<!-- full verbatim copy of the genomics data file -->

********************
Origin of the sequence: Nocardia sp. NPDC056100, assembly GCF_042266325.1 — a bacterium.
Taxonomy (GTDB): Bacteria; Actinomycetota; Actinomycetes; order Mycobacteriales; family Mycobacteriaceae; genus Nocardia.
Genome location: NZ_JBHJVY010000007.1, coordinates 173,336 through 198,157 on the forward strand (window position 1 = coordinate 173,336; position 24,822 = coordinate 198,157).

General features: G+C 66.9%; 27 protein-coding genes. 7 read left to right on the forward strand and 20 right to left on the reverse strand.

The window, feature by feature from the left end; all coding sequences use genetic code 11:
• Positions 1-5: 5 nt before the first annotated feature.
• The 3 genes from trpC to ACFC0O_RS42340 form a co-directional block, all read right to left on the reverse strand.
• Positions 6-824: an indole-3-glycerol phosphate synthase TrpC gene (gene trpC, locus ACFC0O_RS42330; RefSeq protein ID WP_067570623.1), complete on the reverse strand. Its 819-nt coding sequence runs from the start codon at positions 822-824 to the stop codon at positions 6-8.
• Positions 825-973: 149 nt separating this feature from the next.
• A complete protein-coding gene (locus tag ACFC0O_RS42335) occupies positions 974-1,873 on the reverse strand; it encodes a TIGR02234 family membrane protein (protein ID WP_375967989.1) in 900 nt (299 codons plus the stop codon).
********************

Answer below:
Origin of the sequence: Nocardia sp. NPDC056100, assembly GCF_042266325.1 — a bacterium.
Taxonomy (GTDB): Bacteria; Actinomycetota; Actinomycetes; order Mycobacteriales; family Mycobacteriaceae; genus Nocardia.
Genome location: NZ_JBHJVY010000007.1, coordinates 173,336 through 198,157 on the forward strand (window position 1 = coordinate 173,336; position 24,822 = coordinate 198,157).

General features: G+C 66.9%; 27 protein-coding genes. 7 read left to right on the forward strand and 20 right to left on the reverse strand.

The window, feature by feature from the left end; all coding sequences use genetic code 11:
• Positions 1-5: 5 nt before the first annotated feature.
• The 3 genes from trpC to ACFC0O_RS42340 form a co-directional block, all read right to left on the reverse strand.
• Positions 6-824: an indole-3-glycerol phosphate synthase TrpC gene (gene trpC, locus ACFC0O_RS42330; RefSeq protein ID WP_067570623.1), complete on the reverse strand. Its 819-nt coding sequence runs from the start codon at positions 822-824 to the stop codon at positions 6-8.
• Positions 825-973: 149 nt separating this feature from the next.
• A complete protein-coding gene (locus tag ACFC0O_RS42335) occupies positions 974-1,873 on the reverse strand; it encodes a TIGR02234 family membrane protein (protein ID WP_375967989.1) in 900 nt (299 codons plus the stop codon).